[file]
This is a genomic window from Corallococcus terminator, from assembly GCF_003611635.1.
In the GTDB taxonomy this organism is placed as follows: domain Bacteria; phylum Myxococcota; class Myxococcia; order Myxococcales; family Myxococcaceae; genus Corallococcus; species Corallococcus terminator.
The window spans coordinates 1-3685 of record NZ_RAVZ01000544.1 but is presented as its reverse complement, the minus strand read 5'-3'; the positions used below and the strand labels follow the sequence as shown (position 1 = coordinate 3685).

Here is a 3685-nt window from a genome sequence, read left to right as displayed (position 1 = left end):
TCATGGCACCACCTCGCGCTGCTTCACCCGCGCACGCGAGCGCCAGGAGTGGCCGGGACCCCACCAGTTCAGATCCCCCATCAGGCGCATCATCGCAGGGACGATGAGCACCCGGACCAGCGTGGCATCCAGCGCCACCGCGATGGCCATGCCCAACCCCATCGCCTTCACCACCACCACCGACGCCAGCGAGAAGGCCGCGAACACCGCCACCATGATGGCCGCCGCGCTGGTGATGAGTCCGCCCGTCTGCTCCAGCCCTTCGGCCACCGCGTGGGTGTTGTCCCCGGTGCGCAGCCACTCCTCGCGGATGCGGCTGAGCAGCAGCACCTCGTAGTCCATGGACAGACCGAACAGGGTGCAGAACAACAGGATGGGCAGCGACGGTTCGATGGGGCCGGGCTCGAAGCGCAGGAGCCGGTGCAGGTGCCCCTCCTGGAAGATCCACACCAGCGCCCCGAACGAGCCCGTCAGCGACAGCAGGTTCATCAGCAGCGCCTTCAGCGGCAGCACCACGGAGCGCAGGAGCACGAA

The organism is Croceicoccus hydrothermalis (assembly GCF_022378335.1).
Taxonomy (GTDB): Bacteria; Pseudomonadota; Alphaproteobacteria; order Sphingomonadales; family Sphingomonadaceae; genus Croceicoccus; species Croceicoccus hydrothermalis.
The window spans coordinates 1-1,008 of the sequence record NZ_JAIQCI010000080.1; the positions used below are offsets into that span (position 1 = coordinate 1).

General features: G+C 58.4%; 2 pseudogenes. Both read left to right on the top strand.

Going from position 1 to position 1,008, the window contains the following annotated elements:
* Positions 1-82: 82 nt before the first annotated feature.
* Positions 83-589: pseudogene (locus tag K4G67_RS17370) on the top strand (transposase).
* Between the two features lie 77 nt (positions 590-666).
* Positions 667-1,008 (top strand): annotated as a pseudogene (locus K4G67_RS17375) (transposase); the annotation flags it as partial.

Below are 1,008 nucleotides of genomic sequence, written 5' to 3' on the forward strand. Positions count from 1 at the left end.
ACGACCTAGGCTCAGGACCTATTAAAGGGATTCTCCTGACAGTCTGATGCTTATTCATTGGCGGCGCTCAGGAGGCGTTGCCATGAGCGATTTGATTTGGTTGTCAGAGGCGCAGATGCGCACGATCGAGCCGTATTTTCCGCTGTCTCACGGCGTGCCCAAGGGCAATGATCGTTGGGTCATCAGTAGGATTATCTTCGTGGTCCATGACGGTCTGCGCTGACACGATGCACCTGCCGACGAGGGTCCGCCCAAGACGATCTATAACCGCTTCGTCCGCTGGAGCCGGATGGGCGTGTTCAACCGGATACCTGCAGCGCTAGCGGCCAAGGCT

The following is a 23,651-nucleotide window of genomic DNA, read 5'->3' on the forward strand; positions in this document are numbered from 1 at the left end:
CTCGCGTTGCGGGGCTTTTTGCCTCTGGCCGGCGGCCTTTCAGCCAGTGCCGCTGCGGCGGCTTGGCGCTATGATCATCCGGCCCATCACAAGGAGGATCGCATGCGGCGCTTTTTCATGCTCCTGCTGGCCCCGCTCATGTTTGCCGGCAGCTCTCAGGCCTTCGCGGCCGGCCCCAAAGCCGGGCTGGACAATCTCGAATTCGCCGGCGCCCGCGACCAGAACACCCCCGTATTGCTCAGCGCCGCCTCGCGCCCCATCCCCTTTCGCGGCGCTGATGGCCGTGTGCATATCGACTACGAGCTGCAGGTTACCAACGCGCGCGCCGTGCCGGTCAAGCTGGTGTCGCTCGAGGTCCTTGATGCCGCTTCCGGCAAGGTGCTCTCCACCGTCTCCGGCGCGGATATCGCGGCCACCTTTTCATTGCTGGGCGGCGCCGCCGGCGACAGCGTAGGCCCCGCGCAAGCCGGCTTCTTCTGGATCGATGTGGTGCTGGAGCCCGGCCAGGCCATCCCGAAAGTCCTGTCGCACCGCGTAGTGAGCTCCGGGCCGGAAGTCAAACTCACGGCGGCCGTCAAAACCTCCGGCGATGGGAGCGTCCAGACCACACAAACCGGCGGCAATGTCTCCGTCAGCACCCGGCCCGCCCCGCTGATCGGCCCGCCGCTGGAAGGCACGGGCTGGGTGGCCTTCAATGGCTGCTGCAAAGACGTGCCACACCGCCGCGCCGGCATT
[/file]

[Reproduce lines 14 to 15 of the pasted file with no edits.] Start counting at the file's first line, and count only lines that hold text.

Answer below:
* Positions 667-1,008 (top strand): annotated as a pseudogene (locus K4G67_RS17375) (transposase); the annotation flags it as partial.

Below are 1,008 nucleotides of genomic sequence, written 5' to 3' on the forward strand. Positions count from 1 at the left end.